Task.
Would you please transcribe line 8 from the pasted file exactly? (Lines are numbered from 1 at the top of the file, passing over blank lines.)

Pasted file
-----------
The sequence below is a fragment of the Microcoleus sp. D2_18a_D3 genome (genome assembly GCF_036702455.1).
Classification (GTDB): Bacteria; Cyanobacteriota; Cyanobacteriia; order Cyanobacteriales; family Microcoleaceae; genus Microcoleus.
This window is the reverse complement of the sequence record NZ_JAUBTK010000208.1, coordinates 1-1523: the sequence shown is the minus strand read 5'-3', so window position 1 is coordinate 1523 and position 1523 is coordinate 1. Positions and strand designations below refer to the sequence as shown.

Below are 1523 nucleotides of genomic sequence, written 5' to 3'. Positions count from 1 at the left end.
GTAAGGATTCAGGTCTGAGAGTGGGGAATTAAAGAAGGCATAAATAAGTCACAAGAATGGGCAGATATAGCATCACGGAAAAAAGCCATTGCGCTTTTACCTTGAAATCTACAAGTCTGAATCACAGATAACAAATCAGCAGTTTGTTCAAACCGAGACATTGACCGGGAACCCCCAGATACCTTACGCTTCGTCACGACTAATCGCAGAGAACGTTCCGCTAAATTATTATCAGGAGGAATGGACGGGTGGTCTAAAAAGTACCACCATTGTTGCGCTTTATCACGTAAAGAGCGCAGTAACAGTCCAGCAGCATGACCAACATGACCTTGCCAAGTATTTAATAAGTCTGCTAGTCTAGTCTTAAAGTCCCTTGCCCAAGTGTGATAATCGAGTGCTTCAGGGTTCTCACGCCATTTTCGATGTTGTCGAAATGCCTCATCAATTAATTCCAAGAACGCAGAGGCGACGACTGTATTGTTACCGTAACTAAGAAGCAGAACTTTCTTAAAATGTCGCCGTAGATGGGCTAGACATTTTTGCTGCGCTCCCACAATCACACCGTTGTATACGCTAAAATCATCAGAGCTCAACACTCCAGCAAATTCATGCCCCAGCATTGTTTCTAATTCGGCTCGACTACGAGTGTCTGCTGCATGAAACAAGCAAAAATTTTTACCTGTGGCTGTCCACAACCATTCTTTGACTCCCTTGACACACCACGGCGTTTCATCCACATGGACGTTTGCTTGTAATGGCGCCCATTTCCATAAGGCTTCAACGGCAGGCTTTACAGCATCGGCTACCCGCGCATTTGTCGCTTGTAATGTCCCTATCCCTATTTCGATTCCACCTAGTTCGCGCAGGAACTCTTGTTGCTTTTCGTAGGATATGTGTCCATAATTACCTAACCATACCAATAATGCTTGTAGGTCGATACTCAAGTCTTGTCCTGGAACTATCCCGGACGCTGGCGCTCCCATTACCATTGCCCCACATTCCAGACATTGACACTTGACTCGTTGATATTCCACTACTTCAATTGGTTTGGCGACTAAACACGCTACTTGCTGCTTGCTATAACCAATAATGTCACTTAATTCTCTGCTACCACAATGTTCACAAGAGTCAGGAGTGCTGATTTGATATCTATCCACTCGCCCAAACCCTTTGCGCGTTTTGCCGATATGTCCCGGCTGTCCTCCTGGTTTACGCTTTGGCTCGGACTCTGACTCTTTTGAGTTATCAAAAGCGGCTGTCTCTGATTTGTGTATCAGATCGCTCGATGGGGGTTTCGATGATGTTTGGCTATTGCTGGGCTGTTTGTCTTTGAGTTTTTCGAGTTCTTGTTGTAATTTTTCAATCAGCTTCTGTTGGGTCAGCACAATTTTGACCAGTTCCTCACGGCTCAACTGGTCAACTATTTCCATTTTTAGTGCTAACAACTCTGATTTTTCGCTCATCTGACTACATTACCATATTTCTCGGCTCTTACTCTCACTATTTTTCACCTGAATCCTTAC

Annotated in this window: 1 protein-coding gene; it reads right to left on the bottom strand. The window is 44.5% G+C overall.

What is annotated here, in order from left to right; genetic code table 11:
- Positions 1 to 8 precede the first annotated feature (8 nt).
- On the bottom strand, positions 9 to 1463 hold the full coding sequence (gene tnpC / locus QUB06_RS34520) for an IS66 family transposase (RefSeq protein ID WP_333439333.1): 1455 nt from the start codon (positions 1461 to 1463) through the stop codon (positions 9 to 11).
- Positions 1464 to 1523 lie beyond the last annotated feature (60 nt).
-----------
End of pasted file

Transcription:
- Positions 1 to 8 precede the first annotated feature (8 nt).